Arts, Television, Review

‘Frank of Ireland’ Tanks With Mediocre Writing


There are certain artists that audiences root for. From actors to musicians, they all have one thing in common: viewers desperately want to see them succeed. This year has proven fruitful so far. For Swifties, Taylor Swift took home Album of the Year at the Grammys for folklore. For royal family fanatics, Josh O’Connor won his first Golden Globe for his truly loathsome, spot-on portrayal of Prince Charles in Netflix’s The Crown. There have, however, been some let downs—cut to Domhnall and Brian Gleeson’s Frank of Ireland

Perhaps best known for his roles as Bill Weasley in the Harry Potter film franchise and Tim Lake in the standout rom-com About Time, Domhnall is essentially Irish perfection. A talented redhead with a melodic Dubliner accent who has acting quite literally in his blood—his father is legendary actor Brendan Gleeson—Domhnall’s latest release seemed more than promising. At first the brothers seemed primed to create a stellar comedy, but the series’ humor ultimately falls flat at every comedic jape.

Set in Dublin, Frank of Ireland follows 32-year-old struggling musician Frank Marron (Brian) and his lovingly nicknamed best friend, Doofus (Domhnall), as they try to find some semblance of contentment in Frank’s painfully bleak life. The premise is unoriginal yet solid, the makings of any good comedy show, but it just doesn’t work. 

Frank of Ireland desperately wants to be funny, but despite the wordplay or repetitive slapstick gags that follow every other word, it’s just not. Domhnall, as per usual, does as well as he possibly can given the script’s material, but he is limited by the mediocre writing. The younger Gleeson’s acting chops also can’t salvage his character who, even if the writing was good, is written as genuinely unlikeable. But unfortunately, the blame falls solely on the Gleeson brothers, as they wrote their own parts.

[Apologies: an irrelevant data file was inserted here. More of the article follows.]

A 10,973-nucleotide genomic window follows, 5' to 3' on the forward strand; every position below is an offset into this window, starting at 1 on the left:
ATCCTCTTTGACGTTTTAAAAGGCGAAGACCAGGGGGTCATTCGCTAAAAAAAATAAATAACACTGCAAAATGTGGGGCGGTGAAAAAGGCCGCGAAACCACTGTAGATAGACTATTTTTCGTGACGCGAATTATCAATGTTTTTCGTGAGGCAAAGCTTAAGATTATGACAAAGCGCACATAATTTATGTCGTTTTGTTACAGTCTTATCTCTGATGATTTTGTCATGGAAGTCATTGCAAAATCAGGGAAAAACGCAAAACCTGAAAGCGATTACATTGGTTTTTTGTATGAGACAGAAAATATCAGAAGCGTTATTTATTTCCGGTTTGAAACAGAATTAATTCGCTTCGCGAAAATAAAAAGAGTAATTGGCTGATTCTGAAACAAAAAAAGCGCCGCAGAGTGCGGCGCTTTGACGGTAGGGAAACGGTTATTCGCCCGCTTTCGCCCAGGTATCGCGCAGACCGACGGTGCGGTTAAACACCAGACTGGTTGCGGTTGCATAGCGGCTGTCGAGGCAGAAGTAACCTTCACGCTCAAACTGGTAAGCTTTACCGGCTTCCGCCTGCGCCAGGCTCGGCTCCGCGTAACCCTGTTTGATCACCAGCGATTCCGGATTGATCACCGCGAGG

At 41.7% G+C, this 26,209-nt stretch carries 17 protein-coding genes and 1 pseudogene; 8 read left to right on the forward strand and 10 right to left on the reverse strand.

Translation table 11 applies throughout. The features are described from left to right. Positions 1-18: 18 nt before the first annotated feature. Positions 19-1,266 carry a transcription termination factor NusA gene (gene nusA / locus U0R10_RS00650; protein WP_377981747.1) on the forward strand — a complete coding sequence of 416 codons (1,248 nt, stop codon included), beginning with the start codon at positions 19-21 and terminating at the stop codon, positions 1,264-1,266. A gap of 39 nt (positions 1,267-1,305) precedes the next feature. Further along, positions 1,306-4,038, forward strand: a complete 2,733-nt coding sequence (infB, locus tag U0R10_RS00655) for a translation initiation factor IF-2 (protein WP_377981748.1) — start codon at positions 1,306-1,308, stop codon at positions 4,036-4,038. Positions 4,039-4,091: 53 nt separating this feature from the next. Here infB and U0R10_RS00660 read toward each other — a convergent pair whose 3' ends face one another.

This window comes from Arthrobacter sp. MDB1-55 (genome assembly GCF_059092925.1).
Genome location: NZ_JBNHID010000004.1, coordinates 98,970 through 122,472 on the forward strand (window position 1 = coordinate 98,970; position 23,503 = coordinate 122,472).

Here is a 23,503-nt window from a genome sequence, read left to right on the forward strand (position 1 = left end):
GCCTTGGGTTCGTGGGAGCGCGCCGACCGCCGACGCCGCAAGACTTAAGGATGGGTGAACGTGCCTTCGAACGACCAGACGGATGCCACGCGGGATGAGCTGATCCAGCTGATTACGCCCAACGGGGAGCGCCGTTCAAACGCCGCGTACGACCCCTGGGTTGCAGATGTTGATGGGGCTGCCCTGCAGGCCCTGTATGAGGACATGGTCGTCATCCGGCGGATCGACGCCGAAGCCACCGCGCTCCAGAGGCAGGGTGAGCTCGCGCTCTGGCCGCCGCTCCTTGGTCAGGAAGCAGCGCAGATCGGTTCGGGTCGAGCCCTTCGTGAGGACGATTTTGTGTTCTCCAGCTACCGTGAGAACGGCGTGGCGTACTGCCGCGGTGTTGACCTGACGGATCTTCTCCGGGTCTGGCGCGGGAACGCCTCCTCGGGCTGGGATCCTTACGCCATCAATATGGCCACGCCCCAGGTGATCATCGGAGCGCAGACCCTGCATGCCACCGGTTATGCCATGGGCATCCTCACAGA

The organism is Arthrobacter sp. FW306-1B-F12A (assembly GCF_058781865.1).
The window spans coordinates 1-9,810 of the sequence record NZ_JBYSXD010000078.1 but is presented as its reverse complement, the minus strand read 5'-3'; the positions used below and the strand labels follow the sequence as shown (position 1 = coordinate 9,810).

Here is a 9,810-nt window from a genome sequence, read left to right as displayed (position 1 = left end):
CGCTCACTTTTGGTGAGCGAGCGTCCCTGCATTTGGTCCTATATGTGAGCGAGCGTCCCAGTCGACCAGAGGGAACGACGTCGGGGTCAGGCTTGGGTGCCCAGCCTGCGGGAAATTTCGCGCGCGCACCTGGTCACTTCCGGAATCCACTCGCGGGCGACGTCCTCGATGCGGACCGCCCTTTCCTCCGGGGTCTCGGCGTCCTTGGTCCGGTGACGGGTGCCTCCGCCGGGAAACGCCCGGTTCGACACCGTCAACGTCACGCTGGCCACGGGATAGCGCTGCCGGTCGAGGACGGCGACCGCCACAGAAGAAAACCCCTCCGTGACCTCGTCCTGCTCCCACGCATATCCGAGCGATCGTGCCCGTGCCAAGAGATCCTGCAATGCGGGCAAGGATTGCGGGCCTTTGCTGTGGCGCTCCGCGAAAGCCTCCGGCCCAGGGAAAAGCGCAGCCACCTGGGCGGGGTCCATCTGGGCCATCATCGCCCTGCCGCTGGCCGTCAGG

Instead of adding humor, the series’ nonsensical plot is just confusing. The first episode starts with Frank trying to learn mixed martial arts (MMA) to win back his ex-girlfriend, Aine (Normal People’s Sarah Greene). But somehow by the episode’s end, Domhnall’s character finds himself performing music at Aine’s grandmother’s funeral—his first “gig” in months. This is the sort of logic that Frank of Ireland follows: none. The episode relies on repetitive jokes that get tired fast. For example, Frank repeatedly confuses MMA with the drug MDMA. While Frank’s confusion may have elicited a laugh or two the first time around, the joke quickly got old. 

Perhaps the only redeeming character in Frank of Ireland is Frank’s mother Mary (Pom Boyd). A crass and wholly unlikeable character, Mary is somehow endearing. In contrast to Frank’s childish behavior, Mary pulls no punches when dealing with her son. She openly points out his faults—most often that he still lives in her house—calls him names, and has a far superior sense of humor to him. But perhaps her best quality is her blithe disregard for the way she is “supposed” to act. Similar to Frank, she doesn’t care about who she hurts or offends with her behavior, but the way that she goes about this is tinged with a sort of badass streak.

Ultimately, Frank of Ireland just isn’t great. It’s not very funny, the plot is overdone and illogical, and even Domhnall can’t save it. Perhaps his next project will be redeeming, but for now, Frank of Ireland is a flop.

Photo Courtesy of Merman

April 25, 2021

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